The Bible of Value Investing: Book Notes from Graham and Dodd’s “Security Analysis"

The future is inherently uncertain, so we must have an adequate margin of safety.

The future is inherently uncertain, so we must have an adequate margin of safety.

Four factors to consider when picking securities

  1. The general future for corporate profits. Macro changes will affect future profit trajectory, e.g. consumers moving from railroads to automobiles, and its effect on railroad earnings
  2. The differential in quality between a company and another
  3. Influence of interest rates on dividend or earnings return
  4. Timing and margin of safety. But since timing never works, we must resolve to the adequate margin of safety.

Security Analysis: Sixth Edition, Foreword by Warren Buffett

By Benjamin Graham and David Le Fevre Dodd

Published in partnership with Victor Investing.

We can attain a satisfactory margin of safety by purchasing at a price lower than the book value (or possibly even the cash-debt threshold).

Read through competitors’ reports, and understand them.

Understand the industry. We can anticipate a company’s information by examining its competitors since there is usually more data available on them than the company itself.

Conduct on-foot research, visit shops, use their products, and talk to employees.

Don’t trust the management, especially their investor’s presentations (aka their “sales pitch”), they will often lie, overstate, or understate.

The intrinsic value is an elusive concept, it is not a fixed value, but rather a range of possible outcomes.

Security Analysis: Sixth Edition, Foreword by Warren Buffett, Book Summary, relationship of intrinsic value factors to market price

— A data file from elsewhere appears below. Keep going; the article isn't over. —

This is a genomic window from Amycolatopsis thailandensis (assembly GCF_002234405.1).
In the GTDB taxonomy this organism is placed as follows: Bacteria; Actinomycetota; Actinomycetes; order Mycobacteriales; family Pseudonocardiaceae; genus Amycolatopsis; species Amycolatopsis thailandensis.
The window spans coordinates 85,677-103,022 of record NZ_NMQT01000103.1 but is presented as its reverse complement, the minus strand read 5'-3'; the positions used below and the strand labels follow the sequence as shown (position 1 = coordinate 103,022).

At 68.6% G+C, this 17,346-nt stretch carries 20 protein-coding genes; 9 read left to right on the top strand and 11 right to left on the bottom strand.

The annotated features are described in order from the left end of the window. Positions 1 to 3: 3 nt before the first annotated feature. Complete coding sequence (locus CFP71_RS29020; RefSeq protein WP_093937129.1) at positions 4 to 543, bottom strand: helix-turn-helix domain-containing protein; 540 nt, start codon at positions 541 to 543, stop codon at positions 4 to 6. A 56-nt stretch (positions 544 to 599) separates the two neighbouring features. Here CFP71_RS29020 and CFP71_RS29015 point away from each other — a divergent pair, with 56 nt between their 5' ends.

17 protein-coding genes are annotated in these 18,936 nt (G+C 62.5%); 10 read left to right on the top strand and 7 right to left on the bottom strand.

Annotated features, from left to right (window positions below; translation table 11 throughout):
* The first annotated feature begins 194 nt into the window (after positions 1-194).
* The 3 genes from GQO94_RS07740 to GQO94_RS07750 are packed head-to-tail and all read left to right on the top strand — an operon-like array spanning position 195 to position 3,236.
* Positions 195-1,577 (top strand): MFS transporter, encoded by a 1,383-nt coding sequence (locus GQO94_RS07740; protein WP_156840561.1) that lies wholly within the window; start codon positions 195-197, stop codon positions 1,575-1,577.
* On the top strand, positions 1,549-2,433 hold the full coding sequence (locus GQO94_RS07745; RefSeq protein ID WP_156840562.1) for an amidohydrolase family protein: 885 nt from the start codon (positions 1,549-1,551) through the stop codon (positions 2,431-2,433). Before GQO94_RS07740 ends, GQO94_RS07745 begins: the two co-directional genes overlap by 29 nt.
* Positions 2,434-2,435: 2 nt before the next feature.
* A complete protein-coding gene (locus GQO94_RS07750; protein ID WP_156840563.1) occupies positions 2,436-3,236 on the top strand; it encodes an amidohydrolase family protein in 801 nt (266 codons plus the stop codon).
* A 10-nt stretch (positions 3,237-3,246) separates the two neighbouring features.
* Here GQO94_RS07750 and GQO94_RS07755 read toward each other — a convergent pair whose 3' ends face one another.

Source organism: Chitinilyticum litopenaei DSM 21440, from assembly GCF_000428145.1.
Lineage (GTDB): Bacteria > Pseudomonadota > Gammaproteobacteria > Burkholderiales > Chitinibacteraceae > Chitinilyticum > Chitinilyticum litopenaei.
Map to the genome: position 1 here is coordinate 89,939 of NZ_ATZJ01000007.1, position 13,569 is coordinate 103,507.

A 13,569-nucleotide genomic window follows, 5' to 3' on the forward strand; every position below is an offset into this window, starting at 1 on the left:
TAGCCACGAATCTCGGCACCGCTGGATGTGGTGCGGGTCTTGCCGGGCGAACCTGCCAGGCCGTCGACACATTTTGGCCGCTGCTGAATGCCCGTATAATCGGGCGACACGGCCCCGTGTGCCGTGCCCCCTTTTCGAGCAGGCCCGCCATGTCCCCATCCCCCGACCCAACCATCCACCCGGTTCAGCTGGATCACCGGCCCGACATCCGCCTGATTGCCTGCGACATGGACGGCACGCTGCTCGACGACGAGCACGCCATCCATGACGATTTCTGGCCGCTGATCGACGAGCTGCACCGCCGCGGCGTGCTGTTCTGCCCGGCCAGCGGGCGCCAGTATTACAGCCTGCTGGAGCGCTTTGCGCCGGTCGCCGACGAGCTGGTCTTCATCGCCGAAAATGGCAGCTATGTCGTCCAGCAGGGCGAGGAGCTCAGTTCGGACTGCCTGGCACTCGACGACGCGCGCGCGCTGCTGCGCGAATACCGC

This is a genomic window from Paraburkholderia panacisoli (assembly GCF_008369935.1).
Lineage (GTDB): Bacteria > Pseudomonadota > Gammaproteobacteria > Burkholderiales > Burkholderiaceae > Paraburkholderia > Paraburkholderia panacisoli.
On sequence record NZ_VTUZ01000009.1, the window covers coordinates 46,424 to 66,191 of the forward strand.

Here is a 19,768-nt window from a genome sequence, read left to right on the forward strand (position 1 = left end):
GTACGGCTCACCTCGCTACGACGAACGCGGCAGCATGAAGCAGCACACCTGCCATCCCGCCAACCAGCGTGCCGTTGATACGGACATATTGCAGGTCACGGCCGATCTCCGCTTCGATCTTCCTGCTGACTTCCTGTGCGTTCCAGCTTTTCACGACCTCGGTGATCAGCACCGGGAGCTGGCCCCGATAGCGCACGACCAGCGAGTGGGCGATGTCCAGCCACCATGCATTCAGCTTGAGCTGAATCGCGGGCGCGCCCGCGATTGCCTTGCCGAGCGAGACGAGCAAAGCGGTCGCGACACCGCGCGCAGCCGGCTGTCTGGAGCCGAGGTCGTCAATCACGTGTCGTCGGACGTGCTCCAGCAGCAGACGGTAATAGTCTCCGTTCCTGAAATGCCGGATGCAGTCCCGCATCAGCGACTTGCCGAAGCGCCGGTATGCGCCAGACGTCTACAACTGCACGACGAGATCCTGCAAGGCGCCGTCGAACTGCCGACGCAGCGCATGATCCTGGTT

Relationship of Intrinsic Value Factors to Market Price

The future is inherently unpredictable. While past performance can offer some insight into what may happen, we must be mindful of uncertainty and maintain a significant margin of safety. Relying solely on historical extrapolation is imprudent. Instead, it’s crucial to be aggressively pessimistic for the bearish and base-case scenarios.

Graham advised investors to avoid undervalued stocks that are consistently overlooked by the market and emphasized the importance of catalysts in unlocking the true value of a company. He recommended focusing on undervalued stocks with identifiable catalysts instead of investing in undervalued stocks without such catalysts.

Be extra cautious during bear markets or at times of great uncertainties since the value of companies could change during the time you wait for a certain catalyst or the market to “rationalise”. (i.e. the intrinsic value of the company might change before the price changes).

Valuable industry research information can be obtained from sources such as the Department of Commerce’s Survey of Current Business and the Biennial Census of Manufacturers.

A good investment is one that, upon thorough analysis, promises the safety of the principal value and a satisfactory return. Investments not meeting these requirements are speculative.

A speculator is fully aware of the risks associated with their investment and is willing to take those risks in hopes of earning a large return. In contrast, an investor may not be aware of all the risks associated with their investment, but they are still exposed to those risks. Therefore, investors should be cautious when analysing potential investments to minimize their exposure to risks.